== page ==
Application of Human Factors Methods to Understand Missed Follow-up of Abnormal Test ResultsFunding This project is funded by the Agency for Health Care Research and Quality (R01HS022087) and partially funded by the Houston VA HSR&D Center for Innovations in Quality, Effectiveness and Safety (CIN 13–413). D.R.M. is additionally funded by an Agency for Healthcare Research and Quality Mentored Career Development Award (K08-HS022901) and H.S. is additionally supported by the VA Health Services Research and Development Service (CRE 12–033; Presidential Early Career Award for Scientists and Engineers USA 14–274), the VA National Center for Patient Safety, and the Agency for Health Care Research and Quality (R01HS022087). These funding sources had no role in the design and conduct of the study; collection, management, analysis, and interpretation of the data; and preparation, review, or approval of the manuscript. There are no conflicts of interest for any authors.
Objective This study demonstrates application of human factors methods for understanding causes for lack of timely follow-up of abnormal test results (“missed results”) in outpatient settings.
Methods We identified 30 cases of missed test results by querying electronic health record data, developed a critical decision method (CDM)-based interview guide to understand decision-making processes, and interviewed physicians who ordered these tests. We analyzed transcribed responses using a contextual inquiry (CI)-based methodology to identify contextual factors contributing to missed results. We then developed a CI-based flow model and conducted a fault tree analysis (FTA) to identify hierarchical relationships between factors that delayed action.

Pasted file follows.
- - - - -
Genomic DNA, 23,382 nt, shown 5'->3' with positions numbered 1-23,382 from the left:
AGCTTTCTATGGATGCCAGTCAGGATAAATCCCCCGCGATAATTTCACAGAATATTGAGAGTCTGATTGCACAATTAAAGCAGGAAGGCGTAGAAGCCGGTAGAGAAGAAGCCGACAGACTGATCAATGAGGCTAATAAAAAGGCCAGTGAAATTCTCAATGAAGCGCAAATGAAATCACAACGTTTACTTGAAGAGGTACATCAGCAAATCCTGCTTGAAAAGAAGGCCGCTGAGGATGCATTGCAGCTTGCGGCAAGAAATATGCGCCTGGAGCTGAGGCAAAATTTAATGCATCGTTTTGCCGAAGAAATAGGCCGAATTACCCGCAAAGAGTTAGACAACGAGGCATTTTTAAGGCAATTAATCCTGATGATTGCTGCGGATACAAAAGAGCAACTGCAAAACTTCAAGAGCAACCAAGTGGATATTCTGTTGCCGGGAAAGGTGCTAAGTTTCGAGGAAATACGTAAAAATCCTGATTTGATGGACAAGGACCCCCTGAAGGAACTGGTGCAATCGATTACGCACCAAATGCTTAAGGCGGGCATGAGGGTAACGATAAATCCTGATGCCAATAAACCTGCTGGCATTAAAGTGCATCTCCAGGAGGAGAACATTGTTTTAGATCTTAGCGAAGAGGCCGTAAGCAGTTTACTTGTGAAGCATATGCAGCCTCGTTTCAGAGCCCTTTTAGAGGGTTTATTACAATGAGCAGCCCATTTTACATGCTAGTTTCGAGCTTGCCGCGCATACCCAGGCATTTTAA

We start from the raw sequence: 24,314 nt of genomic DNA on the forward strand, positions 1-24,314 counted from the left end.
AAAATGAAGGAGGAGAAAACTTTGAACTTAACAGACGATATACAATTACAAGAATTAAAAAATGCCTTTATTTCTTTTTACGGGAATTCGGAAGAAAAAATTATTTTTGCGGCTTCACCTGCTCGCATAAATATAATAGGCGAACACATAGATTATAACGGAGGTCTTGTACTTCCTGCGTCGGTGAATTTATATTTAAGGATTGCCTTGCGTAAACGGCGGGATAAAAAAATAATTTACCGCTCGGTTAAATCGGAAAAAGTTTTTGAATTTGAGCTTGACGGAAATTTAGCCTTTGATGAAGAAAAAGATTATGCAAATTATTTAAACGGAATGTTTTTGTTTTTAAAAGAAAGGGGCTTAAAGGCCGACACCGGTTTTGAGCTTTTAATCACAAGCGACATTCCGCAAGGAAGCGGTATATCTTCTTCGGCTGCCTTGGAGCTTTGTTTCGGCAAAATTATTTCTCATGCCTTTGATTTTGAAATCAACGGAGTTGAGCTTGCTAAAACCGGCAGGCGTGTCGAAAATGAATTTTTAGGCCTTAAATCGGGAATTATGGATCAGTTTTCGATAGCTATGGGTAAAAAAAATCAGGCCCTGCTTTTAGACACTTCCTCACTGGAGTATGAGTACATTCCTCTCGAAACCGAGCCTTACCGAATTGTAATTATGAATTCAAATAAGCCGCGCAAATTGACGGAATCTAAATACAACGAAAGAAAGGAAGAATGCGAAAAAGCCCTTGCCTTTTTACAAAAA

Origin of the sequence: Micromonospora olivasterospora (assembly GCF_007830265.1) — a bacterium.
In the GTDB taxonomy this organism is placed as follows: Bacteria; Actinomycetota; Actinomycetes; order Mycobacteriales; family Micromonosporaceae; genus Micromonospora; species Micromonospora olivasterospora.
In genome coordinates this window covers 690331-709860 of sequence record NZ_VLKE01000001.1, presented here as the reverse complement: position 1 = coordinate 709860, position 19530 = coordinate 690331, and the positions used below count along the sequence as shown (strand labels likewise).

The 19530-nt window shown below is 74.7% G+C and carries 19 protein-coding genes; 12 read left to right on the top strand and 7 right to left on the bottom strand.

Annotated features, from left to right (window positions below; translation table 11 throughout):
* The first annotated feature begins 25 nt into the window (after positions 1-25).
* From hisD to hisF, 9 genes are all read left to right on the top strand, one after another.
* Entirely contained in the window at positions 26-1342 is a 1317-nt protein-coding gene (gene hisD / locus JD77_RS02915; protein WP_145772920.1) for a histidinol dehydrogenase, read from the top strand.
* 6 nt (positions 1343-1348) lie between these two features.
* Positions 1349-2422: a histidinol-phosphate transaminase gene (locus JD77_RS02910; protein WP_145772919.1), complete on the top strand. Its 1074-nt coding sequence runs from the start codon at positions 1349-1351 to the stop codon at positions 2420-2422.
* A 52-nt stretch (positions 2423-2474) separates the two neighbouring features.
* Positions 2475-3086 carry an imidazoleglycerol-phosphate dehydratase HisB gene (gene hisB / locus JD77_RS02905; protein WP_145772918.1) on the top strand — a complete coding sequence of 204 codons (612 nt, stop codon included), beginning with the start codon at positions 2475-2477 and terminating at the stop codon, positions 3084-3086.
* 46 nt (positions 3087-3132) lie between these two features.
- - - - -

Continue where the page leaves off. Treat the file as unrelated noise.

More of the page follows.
Results The flow model highlighted barriers in information flow and decision making, and the hierarchical model identified relationships between contributing factors for delayed action. Key findings including underdeveloped methods to track follow-up, as well as mismatches, in communication channels, timeframes, and expectations between patients and physicians.
Conclusion This case report illustrates how human factors–based approaches can enable analysis of contributing factors that lead to missed results, thus informing development of preventive strategies to address them.
Keywordscontextual inquiry - fault tree analysis - abnormal laboratory follow-up - human factors - patient safety
Protection of Human and Animal Subjects
The study was approved by Baylor College of Medicine Institutional Review board. Informed consent was obtained from the physicians prior to the interview.
Received: 04 March 2020
Accepted: 01 August 2020
21 October 2020 (online)
Georg Thieme Verlag KG
Stuttgart · New York
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